Microfiction: At the Temple of Healing, by T.C. Mill

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At the Temple of Healing
by T.C. Mill

The priest’s eyes were bright blue in the light of the oil lamp he had brought. Their focus never wavered as he inspected Alexis’s new arm.

“Can you move your fingers?” His voice was soft and clear, gentle yet impersonal. But his fingers ran over Alexis’s restored palm in a gesture more like a caress than a professional examination.

He’d been the same the day before, when he examined the broken remains of Alexis’s right hand and arm. Gentle and careful, with a hint of tenderness. He had peered so closely at the shattered bones that his breath ghosted over them like kisses. Alexis hadn’t minded the brief pain their touch brought.

Now Alexis thought of a motion, impulse shifting sluggishly from nerves to wires to clockwork, and then the metal fingers of his right arm closed over the priest’s hand.

The man’s breath caught, and then he smiled. “Very good.”

Alexis released him, but his hand didn’t move away.

“How do you feel?” the priest asked.

“Relieved, I guess. Grateful. This will change my life.” No longer a cripple, he could work again, painting the delicate patterns on the urns and amphora in his uncle’s pottery shop. He had always been so talented, fingers sure of every motion they made. “I’m good as new.”


Alexis looked down at the hand in his. He knew it was there, but even so he hardly felt it.

“What’s it like?” the priest asked gently.

Alexis raised the metal arm and pressed his palm to the priest’s cheek. He saw it there, silver against olive flesh, pressing hard enough to drive the color from the skin. He felt a distant warmth. “Like the world’s heaviest glove.”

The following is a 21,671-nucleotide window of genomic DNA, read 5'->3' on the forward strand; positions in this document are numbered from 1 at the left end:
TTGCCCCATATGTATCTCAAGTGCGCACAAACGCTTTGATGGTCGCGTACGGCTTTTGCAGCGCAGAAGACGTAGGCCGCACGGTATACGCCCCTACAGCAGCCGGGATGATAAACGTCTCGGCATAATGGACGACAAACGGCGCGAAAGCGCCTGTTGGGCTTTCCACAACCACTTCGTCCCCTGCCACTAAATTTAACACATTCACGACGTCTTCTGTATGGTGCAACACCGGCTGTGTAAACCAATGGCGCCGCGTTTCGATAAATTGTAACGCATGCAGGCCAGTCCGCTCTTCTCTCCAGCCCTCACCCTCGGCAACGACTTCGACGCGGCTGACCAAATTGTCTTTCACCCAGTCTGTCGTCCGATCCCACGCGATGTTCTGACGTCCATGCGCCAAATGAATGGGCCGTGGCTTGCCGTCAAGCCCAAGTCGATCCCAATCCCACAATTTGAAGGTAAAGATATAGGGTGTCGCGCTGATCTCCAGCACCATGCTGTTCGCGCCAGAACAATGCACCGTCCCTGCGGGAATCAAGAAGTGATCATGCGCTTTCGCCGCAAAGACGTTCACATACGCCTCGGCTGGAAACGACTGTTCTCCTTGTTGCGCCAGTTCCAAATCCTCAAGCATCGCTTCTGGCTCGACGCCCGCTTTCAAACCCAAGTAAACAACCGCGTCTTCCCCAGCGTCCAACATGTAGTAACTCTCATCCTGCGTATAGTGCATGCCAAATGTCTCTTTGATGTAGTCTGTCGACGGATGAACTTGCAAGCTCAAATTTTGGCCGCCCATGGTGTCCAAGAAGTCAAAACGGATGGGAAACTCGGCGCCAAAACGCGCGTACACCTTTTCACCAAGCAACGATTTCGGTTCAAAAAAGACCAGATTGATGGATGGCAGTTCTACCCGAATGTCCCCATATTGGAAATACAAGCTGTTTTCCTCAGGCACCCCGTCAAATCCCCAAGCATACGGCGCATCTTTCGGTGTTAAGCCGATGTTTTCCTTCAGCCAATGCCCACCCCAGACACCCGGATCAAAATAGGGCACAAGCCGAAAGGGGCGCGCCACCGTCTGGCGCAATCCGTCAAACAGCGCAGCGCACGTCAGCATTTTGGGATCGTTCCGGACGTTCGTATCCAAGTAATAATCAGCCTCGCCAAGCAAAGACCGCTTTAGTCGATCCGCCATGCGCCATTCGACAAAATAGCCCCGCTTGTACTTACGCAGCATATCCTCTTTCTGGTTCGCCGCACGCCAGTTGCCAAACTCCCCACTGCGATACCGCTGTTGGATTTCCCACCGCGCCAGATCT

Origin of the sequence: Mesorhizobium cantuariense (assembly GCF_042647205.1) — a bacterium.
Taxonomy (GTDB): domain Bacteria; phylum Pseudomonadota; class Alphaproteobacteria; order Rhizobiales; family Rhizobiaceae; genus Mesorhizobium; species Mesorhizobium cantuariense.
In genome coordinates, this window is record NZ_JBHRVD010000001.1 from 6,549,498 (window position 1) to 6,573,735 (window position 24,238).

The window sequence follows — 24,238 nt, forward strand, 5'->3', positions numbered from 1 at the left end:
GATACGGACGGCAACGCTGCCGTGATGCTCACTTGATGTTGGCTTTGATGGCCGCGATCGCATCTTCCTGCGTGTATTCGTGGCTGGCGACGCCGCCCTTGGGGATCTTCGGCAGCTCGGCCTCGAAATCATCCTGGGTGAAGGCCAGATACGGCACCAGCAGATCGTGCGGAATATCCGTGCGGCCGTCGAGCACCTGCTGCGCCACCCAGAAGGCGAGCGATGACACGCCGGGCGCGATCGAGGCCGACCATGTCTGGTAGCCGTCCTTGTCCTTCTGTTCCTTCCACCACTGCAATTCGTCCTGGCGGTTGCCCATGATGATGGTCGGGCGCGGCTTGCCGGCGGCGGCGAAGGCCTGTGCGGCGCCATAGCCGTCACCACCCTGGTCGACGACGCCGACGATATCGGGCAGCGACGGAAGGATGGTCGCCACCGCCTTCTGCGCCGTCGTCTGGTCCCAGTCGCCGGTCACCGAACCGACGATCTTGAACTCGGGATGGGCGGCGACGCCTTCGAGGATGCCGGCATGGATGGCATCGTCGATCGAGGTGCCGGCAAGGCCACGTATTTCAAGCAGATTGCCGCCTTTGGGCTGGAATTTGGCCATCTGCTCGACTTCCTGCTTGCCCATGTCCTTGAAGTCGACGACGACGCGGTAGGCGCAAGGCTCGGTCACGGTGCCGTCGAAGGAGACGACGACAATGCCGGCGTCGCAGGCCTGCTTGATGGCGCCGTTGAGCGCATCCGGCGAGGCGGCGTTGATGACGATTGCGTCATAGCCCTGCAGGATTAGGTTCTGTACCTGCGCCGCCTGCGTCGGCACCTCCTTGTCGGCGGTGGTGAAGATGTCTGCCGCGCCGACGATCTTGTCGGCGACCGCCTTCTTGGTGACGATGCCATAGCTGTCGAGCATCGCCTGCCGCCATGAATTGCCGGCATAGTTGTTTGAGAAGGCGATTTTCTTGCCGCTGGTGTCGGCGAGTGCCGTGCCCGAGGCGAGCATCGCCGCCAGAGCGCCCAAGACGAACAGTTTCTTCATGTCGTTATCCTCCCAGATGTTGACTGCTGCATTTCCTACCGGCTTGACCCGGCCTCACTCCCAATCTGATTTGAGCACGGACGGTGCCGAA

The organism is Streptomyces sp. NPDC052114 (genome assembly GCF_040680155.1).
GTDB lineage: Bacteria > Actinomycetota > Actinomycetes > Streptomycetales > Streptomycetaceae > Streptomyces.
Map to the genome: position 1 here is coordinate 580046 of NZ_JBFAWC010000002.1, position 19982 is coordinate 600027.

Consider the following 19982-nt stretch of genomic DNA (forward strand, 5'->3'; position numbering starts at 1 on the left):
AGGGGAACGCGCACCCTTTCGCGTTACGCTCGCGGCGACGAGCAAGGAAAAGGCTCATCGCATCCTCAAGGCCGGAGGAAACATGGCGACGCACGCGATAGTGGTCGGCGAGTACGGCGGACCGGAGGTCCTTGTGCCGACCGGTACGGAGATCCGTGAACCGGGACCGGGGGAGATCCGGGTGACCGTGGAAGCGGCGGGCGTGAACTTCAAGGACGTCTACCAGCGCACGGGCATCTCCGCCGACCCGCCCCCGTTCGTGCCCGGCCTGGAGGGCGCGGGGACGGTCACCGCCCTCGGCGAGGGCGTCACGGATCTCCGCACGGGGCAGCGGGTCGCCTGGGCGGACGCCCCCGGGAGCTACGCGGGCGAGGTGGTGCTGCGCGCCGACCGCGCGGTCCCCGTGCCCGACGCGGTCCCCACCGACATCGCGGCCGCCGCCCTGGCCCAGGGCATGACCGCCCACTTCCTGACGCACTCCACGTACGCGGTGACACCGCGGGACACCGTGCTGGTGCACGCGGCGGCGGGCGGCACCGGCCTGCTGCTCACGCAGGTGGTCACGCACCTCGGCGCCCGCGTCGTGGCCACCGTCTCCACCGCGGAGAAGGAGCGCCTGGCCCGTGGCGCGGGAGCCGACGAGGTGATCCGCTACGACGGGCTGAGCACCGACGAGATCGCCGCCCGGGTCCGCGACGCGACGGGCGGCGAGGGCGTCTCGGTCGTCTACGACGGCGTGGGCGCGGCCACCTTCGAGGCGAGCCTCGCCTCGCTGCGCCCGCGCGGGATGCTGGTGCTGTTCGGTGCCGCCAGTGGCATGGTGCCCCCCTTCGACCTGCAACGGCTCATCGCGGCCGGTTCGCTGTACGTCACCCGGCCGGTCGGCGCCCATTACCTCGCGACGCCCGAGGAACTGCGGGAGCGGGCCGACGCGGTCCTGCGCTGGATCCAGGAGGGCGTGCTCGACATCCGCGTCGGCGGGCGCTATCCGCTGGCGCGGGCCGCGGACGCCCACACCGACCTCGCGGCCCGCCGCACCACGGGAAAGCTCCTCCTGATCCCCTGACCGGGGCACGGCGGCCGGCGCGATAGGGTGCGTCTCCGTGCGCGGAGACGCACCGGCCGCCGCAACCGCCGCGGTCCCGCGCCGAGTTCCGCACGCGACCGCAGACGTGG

“I understand.”

“Do you really?”

The priest sighed, then stood up. He parted his long robes and brought his left leg forward. It gleamed copper in the lamplight.

“Ah,” Alexis said.

The top seam of the leg ran along the man’s thigh. Alexis traced it with his living hand, felt warm skin beside hard metal plating, cool and polished smooth. The muscle jumped beneath his fingers, and the priest’s breath caught.

Alexis pushed the robe farther aside, revealing his erection. He looked up and met the bright blue eyes. After a moment, the priest nodded.

Alexis reached out and stroked his length from base to head with one metal finger. He hardened further, and even through the metal Alexis could feel the flush of blood, of heat. Slowly, carefully, he wrapped his fingers around the priest’s member and began to stroke it. His palm and fingers warmed from the contact with flesh, grew slick with a film of sweat so that they slid easier, faster. Alexis found himself smiling. So he had retained some skill with this hand, after all.

In moments the man’s hips rocked, thrusting into his hand. Alexis felt himself stiffening in response. Then warm fingers closed over his metal ones, and the priest stepped away from him. He stripped off his robe entirely, then removed Alexis’s tunic. Slowly, he knelt in his lap, metal and living legs straddling Alexis’s thighs. Raising his hand to his mouth, he moistened the palm thoroughly and gripped Alexis’s cock, slicking him.

Alexis grasped his hip to guide him down—his left hip, Alexis’s fingers running again over the metal plating of his leg.

“It’s all right,” the priest said.

At first Alexis thought he was being given permission, and indeed the way he traced the border between metal and flesh seemed to please the priest, even as they came together in a way that made lesser pleasures hard to puzzle out. But the blue eyes were boring into his, and a hand held his upper arm tightly as if its nail would dig into the steel. He felt the warmth of the touch.

“Yes,” he said, as metal and flesh moved together in a timeless pattern. “It’s all right.”

  T.C. Mill studies philosophy, watches too much BBC TV, and writes her next story on the world’s smallest netbook at home in a pleasant town in Wisconsin. Dreamspinner Press has published her fantasy novelette “After the War” and “A Spell of Passion or Fear,” a novella set in a steampunk version of Plato’s Republic. Her author’s website is tc-mill.com.  

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